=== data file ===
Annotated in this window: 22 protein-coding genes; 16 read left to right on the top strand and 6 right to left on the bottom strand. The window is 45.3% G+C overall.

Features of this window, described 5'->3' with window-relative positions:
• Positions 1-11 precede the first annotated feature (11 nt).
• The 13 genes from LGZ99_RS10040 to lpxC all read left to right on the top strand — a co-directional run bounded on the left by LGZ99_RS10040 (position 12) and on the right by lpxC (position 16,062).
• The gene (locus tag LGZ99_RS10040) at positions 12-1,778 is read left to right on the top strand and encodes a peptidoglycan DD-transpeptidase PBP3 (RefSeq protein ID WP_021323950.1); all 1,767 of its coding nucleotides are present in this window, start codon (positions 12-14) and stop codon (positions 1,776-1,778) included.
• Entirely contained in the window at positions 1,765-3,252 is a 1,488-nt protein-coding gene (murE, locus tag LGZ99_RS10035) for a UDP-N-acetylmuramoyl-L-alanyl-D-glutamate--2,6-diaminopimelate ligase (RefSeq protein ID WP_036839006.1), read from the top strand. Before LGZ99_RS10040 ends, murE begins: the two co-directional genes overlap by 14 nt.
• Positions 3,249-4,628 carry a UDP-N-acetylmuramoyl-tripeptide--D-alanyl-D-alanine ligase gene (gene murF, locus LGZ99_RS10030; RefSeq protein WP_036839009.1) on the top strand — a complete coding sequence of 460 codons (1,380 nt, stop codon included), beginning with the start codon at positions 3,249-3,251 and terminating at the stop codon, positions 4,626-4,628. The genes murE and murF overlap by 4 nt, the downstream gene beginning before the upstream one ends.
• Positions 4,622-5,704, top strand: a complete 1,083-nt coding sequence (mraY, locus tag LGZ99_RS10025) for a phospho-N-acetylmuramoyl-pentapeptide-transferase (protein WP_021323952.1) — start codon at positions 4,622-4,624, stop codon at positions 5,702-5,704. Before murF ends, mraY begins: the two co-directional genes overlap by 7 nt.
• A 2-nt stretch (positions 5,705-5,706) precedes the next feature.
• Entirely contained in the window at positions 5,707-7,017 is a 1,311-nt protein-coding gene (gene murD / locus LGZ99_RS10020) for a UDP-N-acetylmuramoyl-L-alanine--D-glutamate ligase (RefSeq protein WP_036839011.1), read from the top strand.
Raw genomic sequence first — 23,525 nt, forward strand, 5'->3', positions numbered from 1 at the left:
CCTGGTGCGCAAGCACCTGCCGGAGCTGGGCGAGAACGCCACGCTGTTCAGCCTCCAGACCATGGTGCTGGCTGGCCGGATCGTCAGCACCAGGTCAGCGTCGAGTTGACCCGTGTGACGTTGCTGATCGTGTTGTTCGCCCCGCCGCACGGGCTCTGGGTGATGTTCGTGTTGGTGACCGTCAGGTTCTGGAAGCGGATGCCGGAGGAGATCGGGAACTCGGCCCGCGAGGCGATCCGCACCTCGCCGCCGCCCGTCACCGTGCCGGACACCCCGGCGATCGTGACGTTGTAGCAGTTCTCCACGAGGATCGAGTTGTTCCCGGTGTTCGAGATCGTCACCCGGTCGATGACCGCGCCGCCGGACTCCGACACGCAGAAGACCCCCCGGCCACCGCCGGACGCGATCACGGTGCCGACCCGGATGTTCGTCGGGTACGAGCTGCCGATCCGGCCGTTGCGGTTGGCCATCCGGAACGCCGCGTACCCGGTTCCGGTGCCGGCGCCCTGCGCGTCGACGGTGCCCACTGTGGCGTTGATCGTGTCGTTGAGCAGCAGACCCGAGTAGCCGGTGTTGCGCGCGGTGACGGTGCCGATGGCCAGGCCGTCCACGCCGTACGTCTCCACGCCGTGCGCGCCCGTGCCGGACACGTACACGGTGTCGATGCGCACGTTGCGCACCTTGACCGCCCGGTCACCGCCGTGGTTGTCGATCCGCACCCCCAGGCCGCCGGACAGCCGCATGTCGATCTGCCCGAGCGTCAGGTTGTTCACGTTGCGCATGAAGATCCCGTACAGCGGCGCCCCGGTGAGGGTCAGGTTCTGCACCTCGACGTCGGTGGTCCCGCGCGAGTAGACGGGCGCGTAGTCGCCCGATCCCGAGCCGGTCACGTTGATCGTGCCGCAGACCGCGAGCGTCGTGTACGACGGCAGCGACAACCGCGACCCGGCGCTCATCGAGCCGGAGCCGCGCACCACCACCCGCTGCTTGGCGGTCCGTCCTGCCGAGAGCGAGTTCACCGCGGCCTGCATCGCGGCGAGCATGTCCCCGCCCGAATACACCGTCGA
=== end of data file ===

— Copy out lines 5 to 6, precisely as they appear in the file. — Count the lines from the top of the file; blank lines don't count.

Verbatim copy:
• The gene (locus tag LGZ99_RS10040) at positions 12-1,778 is read left to right on the top strand and encodes a peptidoglycan DD-transpeptidase PBP3 (RefSeq protein ID WP_021323950.1); all 1,767 of its coding nucleotides are present in this window, start codon (positions 12-14) and stop codon (positions 1,776-1,778) included.
• Entirely contained in the window at positions 1,765-3,252 is a 1,488-nt protein-coding gene (murE, locus tag LGZ99_RS10035) for a UDP-N-acetylmuramoyl-L-alanyl-D-glutamate--2,6-diaminopimelate ligase (RefSeq protein ID WP_036839006.1), read from the top strand. Before LGZ99_RS10040 ends, murE begins: the two co-directional genes overlap by 14 nt.